Here’s the final installment in my organizing kids series. This one is about taking back your mornings. With school-aged kids, it can be a real headache to get them out of bed, pulled together and fed, and somehow off to school on time every morning of the week.
As the mom of two ADHD boys, I’ve had to learn to think on my feet when it comes to set up in the morning. When Matt was growing up, mornings used to be my daily nightmare. It was mostly about herding him around, yelling at him, and raising my blood pressure thinking he was going to be late for school every single day. Needless to say, it caused both of us to start our day off on totally the wrong foot. Blake is a little easier because he HATES to be late to anywhere, but it’s still been a headache.
After some trial and error and reading a number of good books, I decided to revamp our whole morning routine. Now our mornings are usually pretty great – well, probably 90% of the time and that ain’t too bad!
Here are some of the strategies I put in place.
- Minimize distractions. No cartoons, video games, or even radio, EVER. ADHD kids just cannot split their focus between two different activities and really neither can I. Whenever the TV is on, it’s like a magnet and it draws everyone in the house right to it, even if there’s nothing interesting on.
- Set a schedule. Many kids do better with a set schedule, particularly ADHD kids. Set a wake-up time and have them stick to it like GLUE. This also makes it easy to set up benchmark times, so you know when they are dawdling too much. They should be dressed within 15 minutes, lunch made by 10 minutes later, breakfast eaten, and out the door by a set time. I sometimes will set a timer to go off a few minutes before go-time. It helps me too. You also want to have them do everything in the same order every day. It does help.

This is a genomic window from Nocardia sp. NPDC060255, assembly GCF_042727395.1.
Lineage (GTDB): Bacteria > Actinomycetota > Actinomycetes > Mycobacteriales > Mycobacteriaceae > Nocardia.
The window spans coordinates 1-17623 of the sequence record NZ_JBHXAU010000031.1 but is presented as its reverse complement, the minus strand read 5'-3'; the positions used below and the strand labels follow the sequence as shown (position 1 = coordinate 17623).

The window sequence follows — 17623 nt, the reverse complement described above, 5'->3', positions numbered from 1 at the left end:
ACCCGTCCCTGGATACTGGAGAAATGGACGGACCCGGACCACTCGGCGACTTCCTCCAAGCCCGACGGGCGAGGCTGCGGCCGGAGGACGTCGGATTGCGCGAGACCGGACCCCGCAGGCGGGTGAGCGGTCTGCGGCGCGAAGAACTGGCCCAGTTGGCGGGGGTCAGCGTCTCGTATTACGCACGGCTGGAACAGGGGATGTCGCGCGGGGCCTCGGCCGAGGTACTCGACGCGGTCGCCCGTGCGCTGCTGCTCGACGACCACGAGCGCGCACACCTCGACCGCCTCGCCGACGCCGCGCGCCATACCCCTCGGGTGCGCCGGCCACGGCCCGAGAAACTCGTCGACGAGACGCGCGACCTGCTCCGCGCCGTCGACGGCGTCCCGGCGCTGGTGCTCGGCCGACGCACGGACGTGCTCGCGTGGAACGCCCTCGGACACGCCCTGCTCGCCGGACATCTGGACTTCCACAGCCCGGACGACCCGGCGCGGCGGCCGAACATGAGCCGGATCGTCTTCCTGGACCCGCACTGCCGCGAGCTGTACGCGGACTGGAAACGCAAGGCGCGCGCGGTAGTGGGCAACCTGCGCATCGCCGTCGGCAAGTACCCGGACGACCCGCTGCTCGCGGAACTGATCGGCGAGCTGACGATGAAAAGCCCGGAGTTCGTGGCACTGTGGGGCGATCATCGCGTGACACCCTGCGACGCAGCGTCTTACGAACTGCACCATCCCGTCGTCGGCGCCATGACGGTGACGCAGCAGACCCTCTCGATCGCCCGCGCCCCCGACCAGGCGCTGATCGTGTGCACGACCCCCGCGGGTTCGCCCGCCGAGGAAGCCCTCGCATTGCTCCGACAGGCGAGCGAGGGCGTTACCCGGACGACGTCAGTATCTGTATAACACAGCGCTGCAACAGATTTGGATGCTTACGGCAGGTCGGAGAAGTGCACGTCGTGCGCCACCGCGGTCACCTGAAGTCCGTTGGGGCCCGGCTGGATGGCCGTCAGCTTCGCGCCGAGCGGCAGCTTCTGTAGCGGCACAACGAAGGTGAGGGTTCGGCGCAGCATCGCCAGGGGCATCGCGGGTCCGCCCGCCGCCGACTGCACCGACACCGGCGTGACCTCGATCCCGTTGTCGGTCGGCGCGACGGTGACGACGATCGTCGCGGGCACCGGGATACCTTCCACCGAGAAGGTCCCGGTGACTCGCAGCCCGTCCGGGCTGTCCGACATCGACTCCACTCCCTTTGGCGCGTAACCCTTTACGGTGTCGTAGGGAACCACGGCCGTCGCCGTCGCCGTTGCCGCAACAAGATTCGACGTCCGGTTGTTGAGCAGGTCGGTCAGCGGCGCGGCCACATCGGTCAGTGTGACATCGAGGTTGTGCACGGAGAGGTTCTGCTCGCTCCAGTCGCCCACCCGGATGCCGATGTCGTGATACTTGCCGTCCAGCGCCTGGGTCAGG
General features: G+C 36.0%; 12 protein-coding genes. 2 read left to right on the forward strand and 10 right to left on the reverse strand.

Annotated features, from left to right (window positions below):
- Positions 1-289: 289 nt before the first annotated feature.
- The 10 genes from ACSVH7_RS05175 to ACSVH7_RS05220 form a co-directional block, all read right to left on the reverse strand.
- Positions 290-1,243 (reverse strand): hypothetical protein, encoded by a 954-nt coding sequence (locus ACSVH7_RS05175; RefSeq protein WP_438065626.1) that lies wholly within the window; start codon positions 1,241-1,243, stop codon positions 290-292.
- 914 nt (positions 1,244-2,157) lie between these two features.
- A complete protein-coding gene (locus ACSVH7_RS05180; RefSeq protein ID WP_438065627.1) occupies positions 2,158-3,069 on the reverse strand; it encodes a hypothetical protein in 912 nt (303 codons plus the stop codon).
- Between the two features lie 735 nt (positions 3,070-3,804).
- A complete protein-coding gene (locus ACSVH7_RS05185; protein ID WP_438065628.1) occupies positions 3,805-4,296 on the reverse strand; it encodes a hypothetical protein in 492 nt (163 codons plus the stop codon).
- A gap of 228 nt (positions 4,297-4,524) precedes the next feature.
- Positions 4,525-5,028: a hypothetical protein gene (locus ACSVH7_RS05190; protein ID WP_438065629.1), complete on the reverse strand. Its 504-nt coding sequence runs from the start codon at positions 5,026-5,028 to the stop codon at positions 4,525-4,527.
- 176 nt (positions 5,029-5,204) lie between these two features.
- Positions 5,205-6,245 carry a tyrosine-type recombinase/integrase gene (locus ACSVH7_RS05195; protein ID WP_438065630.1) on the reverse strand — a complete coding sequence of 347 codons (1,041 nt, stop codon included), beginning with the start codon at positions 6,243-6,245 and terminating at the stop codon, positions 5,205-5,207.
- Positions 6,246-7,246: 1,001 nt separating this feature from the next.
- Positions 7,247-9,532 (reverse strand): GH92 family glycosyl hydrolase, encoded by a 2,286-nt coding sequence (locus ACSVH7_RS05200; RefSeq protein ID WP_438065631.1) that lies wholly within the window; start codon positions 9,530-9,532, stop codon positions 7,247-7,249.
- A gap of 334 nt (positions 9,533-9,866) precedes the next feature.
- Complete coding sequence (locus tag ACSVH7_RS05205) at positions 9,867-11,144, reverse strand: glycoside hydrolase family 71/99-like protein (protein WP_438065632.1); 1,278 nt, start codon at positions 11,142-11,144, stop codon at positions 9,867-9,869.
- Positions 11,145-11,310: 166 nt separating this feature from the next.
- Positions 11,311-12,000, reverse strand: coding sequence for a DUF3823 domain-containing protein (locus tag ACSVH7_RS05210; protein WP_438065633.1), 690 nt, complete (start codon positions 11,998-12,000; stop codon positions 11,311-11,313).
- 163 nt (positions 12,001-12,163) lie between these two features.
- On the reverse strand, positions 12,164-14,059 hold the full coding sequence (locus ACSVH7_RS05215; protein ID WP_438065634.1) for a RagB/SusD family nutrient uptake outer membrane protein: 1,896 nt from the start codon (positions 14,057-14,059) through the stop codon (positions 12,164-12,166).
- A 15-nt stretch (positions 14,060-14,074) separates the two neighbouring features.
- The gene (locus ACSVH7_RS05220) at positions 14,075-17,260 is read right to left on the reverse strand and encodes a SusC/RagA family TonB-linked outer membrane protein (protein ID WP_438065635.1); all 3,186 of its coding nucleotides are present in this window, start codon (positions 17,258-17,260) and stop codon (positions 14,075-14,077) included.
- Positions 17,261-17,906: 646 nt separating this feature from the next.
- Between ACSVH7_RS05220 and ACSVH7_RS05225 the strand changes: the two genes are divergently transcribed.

- Alarm clocks are a must. It helps for kids to get themselves up in the morning. Otherwise, you get into the “sneaking back into bed” game (yes, it is a game and not a FUN one for Mom!). It just turns into a power struggle and a frustration. Even a six-year-old can work an alarm clock and they like the feeling of responsibility it gives them.
Tip: If you have a kid who is hard to wake up, get an alarm clock with a very loud alarm and put it across the room from him. If nothing else, “the call of nature” should get to him once he is up and moving around. That’s why you put the alarm clear across the room.
(For Matt, I got him a “Clocky” which is an alarm clock on wheels. If he doesn’t shut it off, it jumps off his dresser and runs around the room beeping like mad – drives the cats absolutely crazy!) Click photo to see it on Amazon – affiliate link.
- Bribes: If you don’t want to use the tough love approach, offer hot chocolate or some other treat on the mornings only for the children who are able to get ready on time. It may take a while, but it helps when they learn to take responsibility for themselves.
- Breakfast is LAST. One important thing in building this routine is that breakfast is LAST. Yes, he will be brushing his teeth before breakfast and that’s a little weird, but it very important for breakfast to be the last thing to be done.Here’s why – if they are having a rough morning, you can always toss them a piece of toast or a granola bar and shoo them out the door. Obviously, you aren’t trying to send them off totally hungry, but if they’re a little bit hungrier than usual by lunchtime, it’s a good natural consequence, and they will make a bit more time the next day. Hopefully. And it moves the problem from your shoulders to theirs and hopefully lowers your stress level in the mornings.
These tips will make things go much more smoothly in your home and keep your kiddos organized. Check out these other articles in the series.
#1 Post – Organizing their Homework – Tuesday’s post
#2 Post – Organizing their Chores – Yesterday’s post
#3 Post – Organizing their Morning Routines – Today. Last in the series